Dave Hill: Showboating politicians don’t reduce violent crime in London

Dave Hill: Showboating politicians don’t reduce violent crime in London

One of the best ways the nation’s politicians could thank those whose votes gave them their jobs would be to stop talking rubbish about crime. That is particularly so where the violent variety in London is concerned. The city and its people are singled out for quite enough glib denigration over this profoundly serious issue as it is without servants of democracy feeding the frenzy of the mob.

Boris Johnson, naturally, seized the opportunity to fuel the populist fire at Prime Minister’s Questions last week, having been given an easy cue by one of London’s less luminous MPs. Asked about youth service funding, he instead boasted that as London Mayor he had “got the murder rate down by fifty percent”.

That isn’t true, of course. The annual number of homicides in London – murders and manslaughters combined – fell for four years in a row before Johnson was first elected Mayor in 2008, continued to fall until 2014, then started rising again when he was half way through his second term at City Hall. The homicide rate – the number of killings per head of London population – was 1.4 per hundred thousand in 2008 and 1.3 per hundred thousand in 2015, Johnson’s final full year in office.

Since when has 1.3 been 50 per cent less than 1.4? Since “Boris” decided it was, of course. As Mayor, Johnson’s idea of effective action against violent crime in London was making a lot of noise about it and taking a lap of honour whenever some of the numbers improved, regardless of what might have caused it.

Note that his figure-fiddling and showboating is accepted at face value by many in the media, and not only the usual willing dupes. Andrew Marr’s questioning of Sadiq Khan the other week took as read that Johnson had done a better job than his Labour successor. Was he briefed by a Sun columnist? Meanwhile, in the real world, crimes in all categories recorded by the Met have followed much the same upward path in London in recent years as everywhere else.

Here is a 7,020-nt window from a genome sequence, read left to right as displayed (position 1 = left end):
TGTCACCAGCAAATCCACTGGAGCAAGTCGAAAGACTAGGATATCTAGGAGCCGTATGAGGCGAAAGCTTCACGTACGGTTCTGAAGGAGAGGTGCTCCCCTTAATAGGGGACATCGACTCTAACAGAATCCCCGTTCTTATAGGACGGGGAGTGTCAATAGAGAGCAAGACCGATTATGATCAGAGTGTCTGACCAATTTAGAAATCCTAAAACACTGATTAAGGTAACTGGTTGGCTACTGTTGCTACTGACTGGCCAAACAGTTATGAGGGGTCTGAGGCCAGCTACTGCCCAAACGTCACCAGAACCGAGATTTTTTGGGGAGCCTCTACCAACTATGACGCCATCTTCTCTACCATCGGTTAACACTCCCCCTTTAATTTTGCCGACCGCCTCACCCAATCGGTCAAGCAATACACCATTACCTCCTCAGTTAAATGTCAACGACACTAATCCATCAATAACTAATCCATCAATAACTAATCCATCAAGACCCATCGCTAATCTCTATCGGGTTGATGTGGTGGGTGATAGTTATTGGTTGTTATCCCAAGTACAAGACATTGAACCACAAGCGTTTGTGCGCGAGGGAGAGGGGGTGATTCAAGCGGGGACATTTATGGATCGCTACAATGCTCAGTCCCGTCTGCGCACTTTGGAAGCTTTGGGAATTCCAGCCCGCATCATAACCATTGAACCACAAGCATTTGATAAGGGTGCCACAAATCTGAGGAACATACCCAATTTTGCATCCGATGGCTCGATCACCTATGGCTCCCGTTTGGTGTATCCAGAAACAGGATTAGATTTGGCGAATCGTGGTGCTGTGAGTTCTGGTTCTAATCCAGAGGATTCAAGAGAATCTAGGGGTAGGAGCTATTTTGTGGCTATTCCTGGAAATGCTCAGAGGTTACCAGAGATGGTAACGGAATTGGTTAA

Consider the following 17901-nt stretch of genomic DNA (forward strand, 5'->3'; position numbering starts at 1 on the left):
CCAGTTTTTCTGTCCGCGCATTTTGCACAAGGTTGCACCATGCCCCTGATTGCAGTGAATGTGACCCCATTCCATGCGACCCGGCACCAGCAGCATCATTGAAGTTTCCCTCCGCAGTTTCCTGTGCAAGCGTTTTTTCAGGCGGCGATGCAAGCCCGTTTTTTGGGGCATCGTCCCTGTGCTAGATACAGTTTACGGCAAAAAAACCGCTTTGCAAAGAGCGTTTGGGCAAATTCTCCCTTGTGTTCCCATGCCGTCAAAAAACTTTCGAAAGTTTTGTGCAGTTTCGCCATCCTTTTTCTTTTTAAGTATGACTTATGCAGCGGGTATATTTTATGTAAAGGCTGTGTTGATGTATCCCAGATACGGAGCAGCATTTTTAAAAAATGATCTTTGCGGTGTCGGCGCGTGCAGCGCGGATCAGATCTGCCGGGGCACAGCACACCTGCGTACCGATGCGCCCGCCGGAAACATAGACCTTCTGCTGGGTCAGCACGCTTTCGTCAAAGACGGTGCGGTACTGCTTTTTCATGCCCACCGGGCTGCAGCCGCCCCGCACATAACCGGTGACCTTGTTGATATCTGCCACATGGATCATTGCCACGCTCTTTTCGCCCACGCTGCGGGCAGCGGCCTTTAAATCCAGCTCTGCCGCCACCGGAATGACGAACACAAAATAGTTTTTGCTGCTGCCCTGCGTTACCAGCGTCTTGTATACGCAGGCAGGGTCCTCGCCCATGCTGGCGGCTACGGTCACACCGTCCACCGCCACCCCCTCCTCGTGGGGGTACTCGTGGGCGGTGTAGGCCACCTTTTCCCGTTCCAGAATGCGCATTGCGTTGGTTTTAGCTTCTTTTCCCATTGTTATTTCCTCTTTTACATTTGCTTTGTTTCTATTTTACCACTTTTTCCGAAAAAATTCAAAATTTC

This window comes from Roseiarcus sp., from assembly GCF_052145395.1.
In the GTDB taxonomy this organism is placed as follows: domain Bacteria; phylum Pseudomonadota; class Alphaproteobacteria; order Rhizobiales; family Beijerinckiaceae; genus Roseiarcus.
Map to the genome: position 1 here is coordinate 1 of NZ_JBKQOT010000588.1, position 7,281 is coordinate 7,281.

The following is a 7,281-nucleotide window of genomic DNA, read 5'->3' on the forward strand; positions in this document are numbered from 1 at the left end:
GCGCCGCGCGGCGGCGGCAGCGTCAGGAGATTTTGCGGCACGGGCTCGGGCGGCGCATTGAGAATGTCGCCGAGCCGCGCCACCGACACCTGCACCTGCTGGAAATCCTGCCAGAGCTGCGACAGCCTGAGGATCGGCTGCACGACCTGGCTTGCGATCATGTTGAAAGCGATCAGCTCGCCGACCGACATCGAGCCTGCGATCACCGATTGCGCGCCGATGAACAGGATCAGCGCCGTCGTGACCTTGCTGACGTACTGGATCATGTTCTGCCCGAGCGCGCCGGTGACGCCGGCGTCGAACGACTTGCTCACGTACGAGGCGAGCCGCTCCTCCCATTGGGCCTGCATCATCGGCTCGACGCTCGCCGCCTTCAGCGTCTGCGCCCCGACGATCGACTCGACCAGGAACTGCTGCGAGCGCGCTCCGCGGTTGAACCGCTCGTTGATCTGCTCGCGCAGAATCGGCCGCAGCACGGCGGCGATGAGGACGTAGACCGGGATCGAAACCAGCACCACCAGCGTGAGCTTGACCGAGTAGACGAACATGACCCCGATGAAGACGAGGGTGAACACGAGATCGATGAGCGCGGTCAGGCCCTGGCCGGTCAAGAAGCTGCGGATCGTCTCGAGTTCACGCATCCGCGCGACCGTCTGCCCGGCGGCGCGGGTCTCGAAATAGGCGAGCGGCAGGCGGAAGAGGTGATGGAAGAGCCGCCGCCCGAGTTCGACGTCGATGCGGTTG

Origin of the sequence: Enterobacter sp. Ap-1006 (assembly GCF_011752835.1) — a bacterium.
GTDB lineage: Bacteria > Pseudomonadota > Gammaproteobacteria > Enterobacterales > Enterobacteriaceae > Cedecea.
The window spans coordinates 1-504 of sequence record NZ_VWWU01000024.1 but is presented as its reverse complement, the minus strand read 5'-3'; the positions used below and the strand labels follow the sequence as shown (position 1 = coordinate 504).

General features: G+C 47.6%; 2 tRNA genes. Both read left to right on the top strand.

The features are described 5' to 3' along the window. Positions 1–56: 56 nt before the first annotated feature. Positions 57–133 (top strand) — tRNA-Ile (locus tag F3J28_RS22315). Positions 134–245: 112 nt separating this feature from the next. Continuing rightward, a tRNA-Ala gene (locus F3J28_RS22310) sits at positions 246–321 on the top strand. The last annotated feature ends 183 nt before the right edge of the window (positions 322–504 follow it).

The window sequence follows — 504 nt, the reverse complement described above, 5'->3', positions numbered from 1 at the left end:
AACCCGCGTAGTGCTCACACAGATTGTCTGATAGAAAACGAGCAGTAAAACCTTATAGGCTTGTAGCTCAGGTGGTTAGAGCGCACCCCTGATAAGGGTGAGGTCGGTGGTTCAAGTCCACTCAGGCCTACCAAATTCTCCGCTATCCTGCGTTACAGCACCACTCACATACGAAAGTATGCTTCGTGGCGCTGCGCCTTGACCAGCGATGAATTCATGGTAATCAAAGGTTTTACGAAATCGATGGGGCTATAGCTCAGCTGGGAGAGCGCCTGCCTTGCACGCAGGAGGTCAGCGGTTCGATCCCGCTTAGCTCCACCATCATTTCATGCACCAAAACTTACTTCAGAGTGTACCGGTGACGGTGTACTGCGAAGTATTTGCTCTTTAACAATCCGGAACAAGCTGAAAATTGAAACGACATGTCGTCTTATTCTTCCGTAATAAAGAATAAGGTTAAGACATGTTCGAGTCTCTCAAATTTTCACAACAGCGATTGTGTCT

That doesn’t make everything OK. And there are good grounds for apprehension that the forthcoming lifting of almost all Covid restrictions could usher in a summer of boozing, fighting and score-settling for those to whom Freedom Day will mean taking liberties denied them by lockdown conditions. Anticipating this, the Mayor and the Met have produced and publicised an anti-violence suppression and prevention plan and in May Khan announced new funds for helping people out of gangs.

Could he be doing better? Defeated Tory mayoral candidate Shaun Bailey, having fought a breathtakingly dishonest election campaign, continues to present himself as the solution-in-waiting to crime, especially among young black men, though for all his emoting it remains hard to see what exactly he would be doing that Khan’s administration isn’t. Would sacking a few comms staff to fund a few more cops do anything to lessen the readiness of men to beat up the women they live with or subdue the murderous feuding that accompanies drug market competition? Would it even start to make up for the ten-year erosion of local authority funds?

In reality, the relationship between what London Mayors do in their role as the capital’s police and crime commissioner and the incidence of any kind of crime in London is limited and hard to define. Mayors do not sit in City Hall ordering detachments of bobbies around the metropolis like TV Churchills deploying Spitfires. Their job is to produce a plan for the Metropolitan Police setting out priorities. It is then for the Met to get on with preventing and detecting offending in a shifting social landscape, most of which is beyond their control. Mayors support, nudge or upbraid in public and behind closed doors. Crime reduction is as difficult to arrange as it is to measure.

It is proper for opposition parties in particular to scrutinise and test the Mayor’s approach to using the powers and resources he has, but they have a duty to avoid deceiving the public and exploiting its anxieties by indulging in crowd-pleasing rhetoric. With borough elections next year and minds already turning to who will contest the mayoralty in 2024 – assuming the government hasn’t done away with it by then – it was interesting to see one of Johnson’s ministers and erstwhile City Hall lieutenants James Cleverley egging Bailey on. If Conservatives have serious alternatives to what Mayor Khan is doing with the tools at his disposal, let’s hear them from serious politicians. Anything less is mere opportunism.

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